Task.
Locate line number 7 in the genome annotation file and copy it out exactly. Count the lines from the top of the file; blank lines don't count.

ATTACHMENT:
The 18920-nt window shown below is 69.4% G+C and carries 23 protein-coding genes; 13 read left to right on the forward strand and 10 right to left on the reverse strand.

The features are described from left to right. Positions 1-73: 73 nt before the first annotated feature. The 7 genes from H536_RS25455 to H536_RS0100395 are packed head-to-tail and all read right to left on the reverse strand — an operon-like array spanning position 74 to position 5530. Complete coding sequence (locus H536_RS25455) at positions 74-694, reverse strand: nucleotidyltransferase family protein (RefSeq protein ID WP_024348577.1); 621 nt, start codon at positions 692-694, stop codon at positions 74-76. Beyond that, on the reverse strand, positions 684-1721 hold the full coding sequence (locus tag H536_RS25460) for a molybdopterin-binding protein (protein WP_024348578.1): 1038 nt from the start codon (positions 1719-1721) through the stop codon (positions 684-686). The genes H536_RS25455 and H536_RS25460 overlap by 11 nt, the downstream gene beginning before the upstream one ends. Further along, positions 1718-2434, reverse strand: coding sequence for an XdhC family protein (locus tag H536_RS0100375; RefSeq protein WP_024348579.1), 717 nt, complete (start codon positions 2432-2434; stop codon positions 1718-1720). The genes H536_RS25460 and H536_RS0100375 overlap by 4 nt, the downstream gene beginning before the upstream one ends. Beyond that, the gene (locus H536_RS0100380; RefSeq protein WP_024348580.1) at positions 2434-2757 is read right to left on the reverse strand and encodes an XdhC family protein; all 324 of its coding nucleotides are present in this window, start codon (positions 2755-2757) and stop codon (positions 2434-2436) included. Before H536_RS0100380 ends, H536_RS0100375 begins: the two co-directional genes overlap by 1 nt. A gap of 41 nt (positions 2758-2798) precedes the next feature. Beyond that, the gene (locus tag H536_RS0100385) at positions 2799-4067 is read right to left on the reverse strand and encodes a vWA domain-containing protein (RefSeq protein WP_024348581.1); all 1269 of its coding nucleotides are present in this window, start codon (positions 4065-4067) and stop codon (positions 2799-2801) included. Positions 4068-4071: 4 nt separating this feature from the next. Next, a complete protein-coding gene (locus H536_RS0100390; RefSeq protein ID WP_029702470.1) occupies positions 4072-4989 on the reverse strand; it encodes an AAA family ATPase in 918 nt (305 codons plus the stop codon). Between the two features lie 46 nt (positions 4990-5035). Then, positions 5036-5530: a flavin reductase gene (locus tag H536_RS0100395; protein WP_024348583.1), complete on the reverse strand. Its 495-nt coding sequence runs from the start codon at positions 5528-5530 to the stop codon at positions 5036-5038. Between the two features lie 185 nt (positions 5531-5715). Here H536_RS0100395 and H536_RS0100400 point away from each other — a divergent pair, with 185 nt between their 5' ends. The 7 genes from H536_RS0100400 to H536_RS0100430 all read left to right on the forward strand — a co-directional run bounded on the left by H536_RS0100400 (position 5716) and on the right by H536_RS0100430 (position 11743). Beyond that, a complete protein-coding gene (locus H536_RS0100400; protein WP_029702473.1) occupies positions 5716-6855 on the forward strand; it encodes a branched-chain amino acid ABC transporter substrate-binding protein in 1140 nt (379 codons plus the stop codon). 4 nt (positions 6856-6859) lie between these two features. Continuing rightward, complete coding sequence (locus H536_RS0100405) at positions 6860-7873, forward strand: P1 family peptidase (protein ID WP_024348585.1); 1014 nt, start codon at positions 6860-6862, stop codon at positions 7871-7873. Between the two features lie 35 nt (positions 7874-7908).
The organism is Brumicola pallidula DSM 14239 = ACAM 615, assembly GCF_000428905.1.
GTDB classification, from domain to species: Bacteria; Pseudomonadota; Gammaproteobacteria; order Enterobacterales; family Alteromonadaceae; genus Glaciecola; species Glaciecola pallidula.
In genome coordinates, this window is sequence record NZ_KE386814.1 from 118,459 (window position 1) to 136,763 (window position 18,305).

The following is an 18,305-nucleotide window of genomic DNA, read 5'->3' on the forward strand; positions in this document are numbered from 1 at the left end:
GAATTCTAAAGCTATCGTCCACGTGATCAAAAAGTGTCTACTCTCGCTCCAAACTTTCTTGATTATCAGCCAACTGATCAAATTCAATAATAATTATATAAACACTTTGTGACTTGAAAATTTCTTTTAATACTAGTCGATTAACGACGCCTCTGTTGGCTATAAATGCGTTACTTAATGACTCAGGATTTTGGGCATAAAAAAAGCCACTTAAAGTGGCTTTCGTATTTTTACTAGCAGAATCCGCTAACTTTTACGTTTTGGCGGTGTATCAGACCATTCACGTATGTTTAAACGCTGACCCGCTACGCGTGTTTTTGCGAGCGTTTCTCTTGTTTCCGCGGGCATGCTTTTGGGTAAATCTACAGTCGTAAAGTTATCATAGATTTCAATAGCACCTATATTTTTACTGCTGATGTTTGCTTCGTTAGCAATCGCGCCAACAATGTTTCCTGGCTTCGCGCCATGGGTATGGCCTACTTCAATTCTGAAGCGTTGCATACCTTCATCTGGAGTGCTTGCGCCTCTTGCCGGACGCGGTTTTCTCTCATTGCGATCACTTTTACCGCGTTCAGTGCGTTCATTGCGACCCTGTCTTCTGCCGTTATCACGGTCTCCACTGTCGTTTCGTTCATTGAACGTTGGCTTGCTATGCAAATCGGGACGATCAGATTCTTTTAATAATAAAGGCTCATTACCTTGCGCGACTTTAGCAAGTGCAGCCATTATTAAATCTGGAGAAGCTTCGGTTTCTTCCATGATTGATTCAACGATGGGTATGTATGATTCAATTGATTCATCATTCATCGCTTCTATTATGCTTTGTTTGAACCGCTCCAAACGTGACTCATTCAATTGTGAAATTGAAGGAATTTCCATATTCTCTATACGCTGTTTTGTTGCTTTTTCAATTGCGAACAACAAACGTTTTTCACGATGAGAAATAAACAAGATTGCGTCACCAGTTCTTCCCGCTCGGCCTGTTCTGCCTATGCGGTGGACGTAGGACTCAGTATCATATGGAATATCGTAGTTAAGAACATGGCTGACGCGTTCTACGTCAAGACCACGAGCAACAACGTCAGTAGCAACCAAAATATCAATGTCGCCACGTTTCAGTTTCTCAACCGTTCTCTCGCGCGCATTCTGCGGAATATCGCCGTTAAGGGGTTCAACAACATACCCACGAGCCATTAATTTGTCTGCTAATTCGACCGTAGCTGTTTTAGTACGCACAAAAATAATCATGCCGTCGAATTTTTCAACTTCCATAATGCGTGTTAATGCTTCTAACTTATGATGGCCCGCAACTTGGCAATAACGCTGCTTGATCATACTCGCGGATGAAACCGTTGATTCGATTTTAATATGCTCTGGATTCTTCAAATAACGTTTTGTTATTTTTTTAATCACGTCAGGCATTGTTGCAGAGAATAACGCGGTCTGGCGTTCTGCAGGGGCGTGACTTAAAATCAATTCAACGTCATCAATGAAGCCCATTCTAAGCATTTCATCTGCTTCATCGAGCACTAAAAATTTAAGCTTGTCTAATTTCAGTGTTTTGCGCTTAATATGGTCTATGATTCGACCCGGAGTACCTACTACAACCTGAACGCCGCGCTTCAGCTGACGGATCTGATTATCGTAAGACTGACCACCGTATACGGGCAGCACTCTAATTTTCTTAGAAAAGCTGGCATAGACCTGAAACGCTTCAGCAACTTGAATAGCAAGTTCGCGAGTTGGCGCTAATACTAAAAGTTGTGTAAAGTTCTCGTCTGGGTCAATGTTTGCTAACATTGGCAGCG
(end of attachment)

GAATTCTAAAGCTATCGTCCACGTGATCAAAAAGTGTCTACTCTCGCTCCAAACTTTCTTGATTATCAGCCAACTGATCAAATTCAATAATAATTATATAAACACTTTGTGACTTGAAAATTTCTTTTAATACTAGTCGATTAACGACGCCTCTGTTGGCTATAAATGCGTTACTTAATGACTCAGGATTTTGGGCATAAAAAAAGCCACTTAAAGTGGCTTTCGTATTTTTACTAGCAGAATCCGCTAACTTTTACGTTTTGGCGGTGTATCAGACCATTCACGTATGTTTAAACGCTGACCCGCTACGCGTGTTTTTGCGAGCGTTTCTCTTGTTTCCGCGGGCATGCTTTTGGGTAAATCTACAGTCGTAAAGTTATCATAGATTTCAATAGCACCTATATTTTTACTGCTGATGTTTGCTTCGTTAGCAATCGCGCCAACAATGTTTCCTGGCTTCGCGCCATGGGTATGGCCTACTTCAATTCTGAAGCGTTGCATACCTTCATCTGGAGTGCTTGCGCCTCTTGCCGGACGCGGTTTTCTCTCATTGCGATCACTTTTACCGCGTTCAGTGCGTTCATTGCGACCCTGTCTTCTGCCGTTATCACGGTCTCCACTGTCGTTTCGTTCATTGAACGTTGGCTTGCTATGCAAATCGGGACGATCAGATTCTTTTAATAATAAAGGCTCATTACCTTGCGCGACTTTAGCAAGTGCAGCCATTATTAAATCTGGAGAAGCTTCGGTTTCTTCCATGATTGATTCAACGATGGGTATGTATGATTCAATTGATTCATCATTCATCGCTTCTATTATGCTTTGTTTGAACCGCTCCAAACGTGACTCATTCAATTGTGAAATTGAAGGAATTTCCATATTCTCTATACGCTGTTTTGTTGCTTTTTCAATTGCGAACAACAAACGTTTTTCACGATGAGAAATAAACAAGATTGCGTCACCAGTTCTTCCCGCTCGGCCTGTTCTGCCTATGCGGTGGACGTAGGACTCAGTATCATATGGAATATCGTAGTTAAGAACATGGCTGACGCGTTCTACGTCAAGACCACGAGCAACAACGTCAGTAGCAACCAAAATATCAATGTCGCCACGTTTCAGTTTCTCAACCGTTCTCTCGCGCGCATTCTGCGGAATATCGCCGTTAAGGGGTTCAACAACATACCCACGAGCCATTAATTTGTCTGCTAATTCGACCGTAGCTGTTTTAGTACGCACAAAAATAATCATGCCGTCGAATTTTTCAACTTCCATAATGCGTGTTAATGCTTCTAACTTATGATGGCCCGCAACTTGGCAATAACGCTGCTTGATCATACTCGCGGATGAAACCGTTGATTCGATTTTAATATGCTCTGGATTCTTCAAATAACGTTTTGTTATTTTTTTAATCACGTCAGGCATTGTTGCAGAGAATAACGCGGTCTGGCGTTCTGCAGGGGCGTGACTTAAAATCAATTCAACGTCATCAATGAAGCCCATTCTAAGCATTTCATCTGCTTCATCGAGCACTAAAAATTTAAGCTTGTCTAATTTCAGTGTTTTGCGCTTAATATGGTCTATGATTCGACCCGGAGTACCTACTACAACCTGAACGCCGCGCTTCAGCTGACGGATCTGATTATCGTAAGACTGACCACCGTATACGGGCAGCACTCTAATTTTCTTAGAAAAGCTGGCATAGACCTGAAACGCTTCAGCAACTTGAATAGCAAGTTCGCGAGTTGGCGCTAATACTAAAAGTTGTGTAAAGTTCTCGTCTGGGTCAATGTTTGCTAACATTGGCAGCG